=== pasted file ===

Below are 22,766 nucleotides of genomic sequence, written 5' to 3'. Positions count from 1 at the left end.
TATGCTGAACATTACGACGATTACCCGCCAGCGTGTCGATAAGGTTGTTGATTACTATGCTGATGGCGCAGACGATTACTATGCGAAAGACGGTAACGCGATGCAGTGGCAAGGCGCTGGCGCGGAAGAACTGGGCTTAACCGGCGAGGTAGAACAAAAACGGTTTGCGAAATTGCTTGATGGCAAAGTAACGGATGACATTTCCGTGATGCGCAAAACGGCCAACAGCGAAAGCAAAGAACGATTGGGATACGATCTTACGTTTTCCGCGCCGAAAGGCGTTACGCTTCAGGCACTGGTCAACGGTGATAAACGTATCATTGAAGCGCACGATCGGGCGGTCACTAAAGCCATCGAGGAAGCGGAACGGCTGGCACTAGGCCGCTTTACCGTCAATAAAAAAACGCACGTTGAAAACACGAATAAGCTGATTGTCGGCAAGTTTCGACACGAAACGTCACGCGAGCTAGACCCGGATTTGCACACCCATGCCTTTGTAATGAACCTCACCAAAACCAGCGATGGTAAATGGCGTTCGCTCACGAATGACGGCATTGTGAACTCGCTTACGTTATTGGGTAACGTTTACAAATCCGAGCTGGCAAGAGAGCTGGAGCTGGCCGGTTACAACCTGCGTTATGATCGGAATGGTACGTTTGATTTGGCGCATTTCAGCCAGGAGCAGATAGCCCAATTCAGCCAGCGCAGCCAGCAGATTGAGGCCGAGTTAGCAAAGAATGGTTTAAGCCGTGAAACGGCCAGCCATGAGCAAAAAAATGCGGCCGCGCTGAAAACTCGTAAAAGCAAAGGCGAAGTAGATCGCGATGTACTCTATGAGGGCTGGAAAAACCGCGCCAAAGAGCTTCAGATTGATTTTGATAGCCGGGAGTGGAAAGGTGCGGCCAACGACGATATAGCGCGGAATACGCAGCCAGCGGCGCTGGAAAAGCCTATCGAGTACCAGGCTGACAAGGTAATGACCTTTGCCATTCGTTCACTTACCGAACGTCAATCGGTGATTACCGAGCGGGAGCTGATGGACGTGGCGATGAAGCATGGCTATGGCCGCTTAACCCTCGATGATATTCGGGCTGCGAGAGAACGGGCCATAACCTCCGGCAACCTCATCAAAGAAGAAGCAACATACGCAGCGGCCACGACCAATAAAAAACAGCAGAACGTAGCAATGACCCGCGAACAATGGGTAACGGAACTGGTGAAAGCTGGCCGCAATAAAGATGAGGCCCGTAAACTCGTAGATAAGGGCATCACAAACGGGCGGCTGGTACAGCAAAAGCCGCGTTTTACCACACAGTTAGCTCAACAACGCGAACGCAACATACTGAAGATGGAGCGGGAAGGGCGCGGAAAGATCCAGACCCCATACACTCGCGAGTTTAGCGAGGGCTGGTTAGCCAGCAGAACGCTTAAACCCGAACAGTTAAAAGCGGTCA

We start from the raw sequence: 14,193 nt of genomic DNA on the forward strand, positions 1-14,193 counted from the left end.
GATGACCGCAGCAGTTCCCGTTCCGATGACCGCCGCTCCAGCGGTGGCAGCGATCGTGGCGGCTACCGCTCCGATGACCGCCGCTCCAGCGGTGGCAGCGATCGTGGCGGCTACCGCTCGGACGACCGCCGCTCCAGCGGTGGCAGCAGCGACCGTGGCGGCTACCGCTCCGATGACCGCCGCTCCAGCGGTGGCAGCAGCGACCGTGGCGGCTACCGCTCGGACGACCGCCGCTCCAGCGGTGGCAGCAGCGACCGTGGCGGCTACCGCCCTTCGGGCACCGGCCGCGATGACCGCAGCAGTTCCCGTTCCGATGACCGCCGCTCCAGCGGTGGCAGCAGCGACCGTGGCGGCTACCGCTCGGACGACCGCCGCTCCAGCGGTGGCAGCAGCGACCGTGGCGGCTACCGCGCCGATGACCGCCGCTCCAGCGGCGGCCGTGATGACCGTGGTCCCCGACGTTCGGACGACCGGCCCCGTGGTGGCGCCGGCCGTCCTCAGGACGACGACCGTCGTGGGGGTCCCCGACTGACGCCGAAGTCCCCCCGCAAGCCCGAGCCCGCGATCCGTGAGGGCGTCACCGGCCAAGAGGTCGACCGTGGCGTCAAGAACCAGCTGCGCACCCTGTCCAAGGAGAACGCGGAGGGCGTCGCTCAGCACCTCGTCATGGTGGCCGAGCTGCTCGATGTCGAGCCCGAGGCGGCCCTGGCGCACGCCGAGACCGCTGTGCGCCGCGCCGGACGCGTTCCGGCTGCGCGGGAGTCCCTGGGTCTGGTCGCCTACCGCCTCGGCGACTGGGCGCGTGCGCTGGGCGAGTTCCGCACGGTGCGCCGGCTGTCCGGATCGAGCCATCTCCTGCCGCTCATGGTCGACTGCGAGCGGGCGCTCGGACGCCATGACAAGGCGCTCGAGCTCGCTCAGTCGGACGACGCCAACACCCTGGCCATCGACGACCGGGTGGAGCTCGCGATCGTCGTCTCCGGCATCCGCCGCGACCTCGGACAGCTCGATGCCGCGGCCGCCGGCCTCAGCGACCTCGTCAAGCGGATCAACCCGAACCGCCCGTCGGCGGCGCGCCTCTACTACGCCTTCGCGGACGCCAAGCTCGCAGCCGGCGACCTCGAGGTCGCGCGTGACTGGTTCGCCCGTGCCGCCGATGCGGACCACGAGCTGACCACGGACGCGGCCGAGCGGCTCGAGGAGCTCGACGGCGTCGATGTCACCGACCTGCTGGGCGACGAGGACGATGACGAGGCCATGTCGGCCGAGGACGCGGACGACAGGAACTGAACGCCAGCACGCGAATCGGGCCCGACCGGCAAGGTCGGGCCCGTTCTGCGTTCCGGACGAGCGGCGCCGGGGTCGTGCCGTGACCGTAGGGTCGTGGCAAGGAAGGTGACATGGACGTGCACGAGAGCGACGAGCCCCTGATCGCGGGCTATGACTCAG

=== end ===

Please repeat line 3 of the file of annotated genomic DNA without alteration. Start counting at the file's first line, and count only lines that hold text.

We start from the raw sequence: 14,193 nt of genomic DNA on the forward strand, positions 1-14,193 counted from the left end.